about

Sam Norgard

my work is my passion...
Karen-Sam Norgard, “Sam” to her friends and family, finds inspiration for her one-of-a-kind jewelry from a number of different sources. The intricate beadwork brings together her considerable design skills in painting and ceramic sculpture, her love of floral themes and her eye for unusual combinations of color, texture and form.

Her designs in polymer clay and the rich mix of beads and findings from all over the world are woven into each piece using combinations of traditional African, Native American, French and Victorian constructions. The dynamic process of linking old techniques with new interpretations and contemporary materials reveals a piece’s design as she selects each bead and adds it to the form. Sometimes, if a piece really “speaks” to her, she will create a series based on the same theme so she can fully explore the nuances of the design until it has run its course.

“Creating necklaces, bracelets and earrings that women will love and enjoy wearing gives me great pleasure,” Sam declares. “By wearing my jewelry my clients provide the most intimate of displays for my designs.”

Sam is dedicated to preserving the tradition of handmade beaded art and conveys her passion to her students at The Savannah College of Art and Design (SCAD) in Savannah, GA, where she and her husband, David, live. She currently is a Professor at the Savannah location, served as an artist in residence at SCAD-Lacoste, France and helped open SCAD-Hong Kong where she taught for one year. Prior to her teaching career she worked in a number of design-related industries. She holds a Bachelor of Fine Arts in Painting and Printmaking, and a Master of Fine Arts in Ceramic Sculpture.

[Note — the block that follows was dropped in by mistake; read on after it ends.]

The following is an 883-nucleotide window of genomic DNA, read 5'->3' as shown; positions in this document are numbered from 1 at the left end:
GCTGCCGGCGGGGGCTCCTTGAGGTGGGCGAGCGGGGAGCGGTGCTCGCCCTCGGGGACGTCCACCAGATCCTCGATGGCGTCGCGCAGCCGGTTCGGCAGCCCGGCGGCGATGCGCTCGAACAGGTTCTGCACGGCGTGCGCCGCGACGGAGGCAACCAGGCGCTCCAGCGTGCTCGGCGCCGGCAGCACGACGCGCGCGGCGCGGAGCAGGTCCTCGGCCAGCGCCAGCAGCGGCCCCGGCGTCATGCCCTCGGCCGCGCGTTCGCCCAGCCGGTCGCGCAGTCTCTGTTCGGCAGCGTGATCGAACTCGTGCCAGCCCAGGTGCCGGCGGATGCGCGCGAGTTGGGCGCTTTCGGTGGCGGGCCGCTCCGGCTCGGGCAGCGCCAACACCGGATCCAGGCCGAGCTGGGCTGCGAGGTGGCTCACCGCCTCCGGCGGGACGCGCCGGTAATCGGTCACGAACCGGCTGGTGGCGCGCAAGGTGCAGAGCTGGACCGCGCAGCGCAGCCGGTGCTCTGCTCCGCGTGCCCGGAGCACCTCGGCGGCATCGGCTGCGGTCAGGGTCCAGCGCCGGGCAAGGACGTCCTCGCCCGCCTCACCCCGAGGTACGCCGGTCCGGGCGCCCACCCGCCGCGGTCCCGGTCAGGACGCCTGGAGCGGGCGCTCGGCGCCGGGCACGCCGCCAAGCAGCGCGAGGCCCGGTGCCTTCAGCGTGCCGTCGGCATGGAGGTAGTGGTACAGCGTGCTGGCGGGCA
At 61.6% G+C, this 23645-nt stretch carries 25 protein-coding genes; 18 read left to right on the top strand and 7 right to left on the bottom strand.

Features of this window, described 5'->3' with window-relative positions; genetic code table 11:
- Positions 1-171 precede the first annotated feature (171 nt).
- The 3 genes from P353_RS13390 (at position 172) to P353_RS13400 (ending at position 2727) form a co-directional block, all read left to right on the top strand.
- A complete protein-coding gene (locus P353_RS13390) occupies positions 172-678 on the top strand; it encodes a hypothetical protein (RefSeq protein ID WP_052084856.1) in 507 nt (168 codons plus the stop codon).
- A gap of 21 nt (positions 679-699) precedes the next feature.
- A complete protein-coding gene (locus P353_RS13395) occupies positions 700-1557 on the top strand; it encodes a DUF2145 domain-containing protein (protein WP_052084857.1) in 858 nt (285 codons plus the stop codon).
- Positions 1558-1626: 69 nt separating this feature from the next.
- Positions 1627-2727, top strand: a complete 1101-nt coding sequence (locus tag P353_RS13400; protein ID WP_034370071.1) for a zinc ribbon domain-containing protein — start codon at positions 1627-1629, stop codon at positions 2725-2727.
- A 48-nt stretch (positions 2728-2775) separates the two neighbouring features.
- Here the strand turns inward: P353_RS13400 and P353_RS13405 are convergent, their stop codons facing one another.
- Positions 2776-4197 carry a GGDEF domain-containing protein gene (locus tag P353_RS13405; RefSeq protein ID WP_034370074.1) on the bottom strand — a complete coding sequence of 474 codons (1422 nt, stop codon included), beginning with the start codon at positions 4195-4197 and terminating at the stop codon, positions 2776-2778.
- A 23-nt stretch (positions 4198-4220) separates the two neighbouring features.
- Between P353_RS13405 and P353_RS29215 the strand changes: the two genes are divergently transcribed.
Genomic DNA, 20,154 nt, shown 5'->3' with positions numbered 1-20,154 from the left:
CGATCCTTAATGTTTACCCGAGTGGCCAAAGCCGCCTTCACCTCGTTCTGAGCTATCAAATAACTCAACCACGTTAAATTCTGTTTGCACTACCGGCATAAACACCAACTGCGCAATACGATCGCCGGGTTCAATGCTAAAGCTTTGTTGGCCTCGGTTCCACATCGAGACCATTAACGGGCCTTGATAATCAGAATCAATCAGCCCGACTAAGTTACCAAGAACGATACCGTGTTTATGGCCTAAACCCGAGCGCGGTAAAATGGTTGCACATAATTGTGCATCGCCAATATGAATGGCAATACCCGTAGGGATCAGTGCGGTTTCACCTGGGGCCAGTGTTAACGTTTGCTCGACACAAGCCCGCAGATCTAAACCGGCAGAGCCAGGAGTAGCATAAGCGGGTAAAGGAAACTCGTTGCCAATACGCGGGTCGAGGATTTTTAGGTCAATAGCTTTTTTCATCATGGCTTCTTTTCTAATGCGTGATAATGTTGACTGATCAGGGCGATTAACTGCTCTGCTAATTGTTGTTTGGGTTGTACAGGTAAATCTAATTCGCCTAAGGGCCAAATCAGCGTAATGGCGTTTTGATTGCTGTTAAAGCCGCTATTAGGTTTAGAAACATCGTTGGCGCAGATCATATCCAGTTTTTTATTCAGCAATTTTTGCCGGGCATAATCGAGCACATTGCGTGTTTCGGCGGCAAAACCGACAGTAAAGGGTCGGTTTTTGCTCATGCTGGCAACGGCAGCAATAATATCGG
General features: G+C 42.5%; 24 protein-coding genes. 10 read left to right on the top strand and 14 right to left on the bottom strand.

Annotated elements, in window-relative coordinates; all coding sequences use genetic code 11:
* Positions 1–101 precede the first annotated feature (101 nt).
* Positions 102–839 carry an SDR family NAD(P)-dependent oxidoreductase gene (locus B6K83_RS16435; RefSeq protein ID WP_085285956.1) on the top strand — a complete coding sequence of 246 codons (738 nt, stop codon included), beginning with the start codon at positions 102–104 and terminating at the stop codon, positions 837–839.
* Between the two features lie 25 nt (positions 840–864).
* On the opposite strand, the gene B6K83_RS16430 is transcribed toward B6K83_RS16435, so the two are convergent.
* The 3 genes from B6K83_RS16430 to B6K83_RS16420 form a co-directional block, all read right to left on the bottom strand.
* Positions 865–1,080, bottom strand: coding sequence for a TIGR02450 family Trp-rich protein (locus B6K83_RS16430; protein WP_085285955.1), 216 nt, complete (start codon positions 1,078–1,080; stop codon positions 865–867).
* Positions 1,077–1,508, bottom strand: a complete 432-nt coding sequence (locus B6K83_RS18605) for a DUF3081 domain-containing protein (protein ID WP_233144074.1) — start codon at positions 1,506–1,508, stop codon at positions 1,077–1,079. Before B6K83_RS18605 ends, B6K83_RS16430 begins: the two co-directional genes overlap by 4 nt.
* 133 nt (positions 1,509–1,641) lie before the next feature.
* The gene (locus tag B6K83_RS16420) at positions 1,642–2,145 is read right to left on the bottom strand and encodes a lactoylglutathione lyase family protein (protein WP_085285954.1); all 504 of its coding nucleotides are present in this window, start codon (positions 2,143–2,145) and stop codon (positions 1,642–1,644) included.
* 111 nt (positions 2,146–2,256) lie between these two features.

Sam’s artistic pursuits extend well beyond her jewelry designs. She also creates “perishable art” utilizing a variety of materials from live plants to beach stones and shells. After assembling her work she photographs it and allows the materials to return to a natural state. Plants wilt and waves scatter the pieces. “It is much like our human existence,” she observes. “Each of my creations is unique – much like each one of us are unique, in the cycle of life.”

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